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30
January
2014
|
01:00
Europe/London

Dalston Special Policy Area approved by Hackney Council

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A new Special Policy Area (SPA) for Dalston to help reduce late night noise and antisocial behaviour was approved by Hackney Council, Wednesday 29 January. 

The policy is not an absolute ban on new premises opening in the area and existing venues will not be affected. Any new applications to stay open later than the new guidelines set out will need to demonstrate they will not have a negative impact on the area.

The Special Policy Area sets out guidance on the types of venue which can apply for an alcohol licence and their permitted opening hours, and will run along Kingsland High Street and Stoke Newington Road, from Middleton Road in the south to Evering Road in the north. 

In 2013 Hackney Council ran a 12 week consultation (20 June to 18 October) with residents and businesses on the proposal. Almost three-quarters of the 2,856 respondents said there was a problem with litter and waste, 61 per cent were concerned about anti-social behaviour and 34 per cent complained about noise. Forty one per cent of respondents from the properties in the immediate vicinity (roughly 50m) supported the proposal. Although, overall 84 per cent of people were against it.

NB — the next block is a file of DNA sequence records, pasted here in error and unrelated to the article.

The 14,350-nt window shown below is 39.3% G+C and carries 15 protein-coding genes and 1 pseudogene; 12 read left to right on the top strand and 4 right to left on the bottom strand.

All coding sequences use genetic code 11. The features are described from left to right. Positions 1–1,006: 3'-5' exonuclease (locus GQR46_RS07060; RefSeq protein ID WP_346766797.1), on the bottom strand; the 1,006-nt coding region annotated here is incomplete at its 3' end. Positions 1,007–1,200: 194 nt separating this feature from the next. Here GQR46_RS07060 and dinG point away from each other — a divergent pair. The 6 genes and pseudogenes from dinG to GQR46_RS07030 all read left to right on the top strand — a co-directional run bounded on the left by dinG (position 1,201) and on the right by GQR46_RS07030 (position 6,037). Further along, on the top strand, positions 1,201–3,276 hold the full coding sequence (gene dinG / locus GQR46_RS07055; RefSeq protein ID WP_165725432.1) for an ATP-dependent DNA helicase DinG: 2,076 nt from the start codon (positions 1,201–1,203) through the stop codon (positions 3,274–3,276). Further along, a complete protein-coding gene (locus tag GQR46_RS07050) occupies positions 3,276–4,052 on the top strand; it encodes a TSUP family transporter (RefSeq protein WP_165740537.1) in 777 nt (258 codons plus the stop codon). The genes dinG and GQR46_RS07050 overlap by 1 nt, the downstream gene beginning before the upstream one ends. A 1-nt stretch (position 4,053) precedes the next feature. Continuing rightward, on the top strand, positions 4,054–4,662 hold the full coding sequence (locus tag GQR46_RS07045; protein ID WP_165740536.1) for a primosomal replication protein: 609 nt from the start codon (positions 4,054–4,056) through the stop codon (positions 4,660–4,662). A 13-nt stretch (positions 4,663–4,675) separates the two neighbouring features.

The SPA will only affect applications for new licences or variations of existing licences. It would not stop new licenses from being granted but would enable the Council to work with licenced premises to ensure good management of their business for the benefit of the area. 

Cllr Emma Plouviez, Licensing Chair, Hackney Council
Dalston is one of the most vibrant parts of the borough and has a great selection of restaurants, bars and clubs attracting people from across London. This is great for the local economy, but it’s also becoming increasingly apparent that we have to manage growth if we are to ensure that litter and anti-social behaviour does not get worse – it is already affecting the quality of life for residents who live nearby.

“Having the SPA does not mean an absolute ban, it aims to strike a balance, by attracting the right type of responsible licensees to complement existing measures to reduce litter and antisocial behaviour.
Cllr Emma Plouviez, Licensing Chair, Hackney Council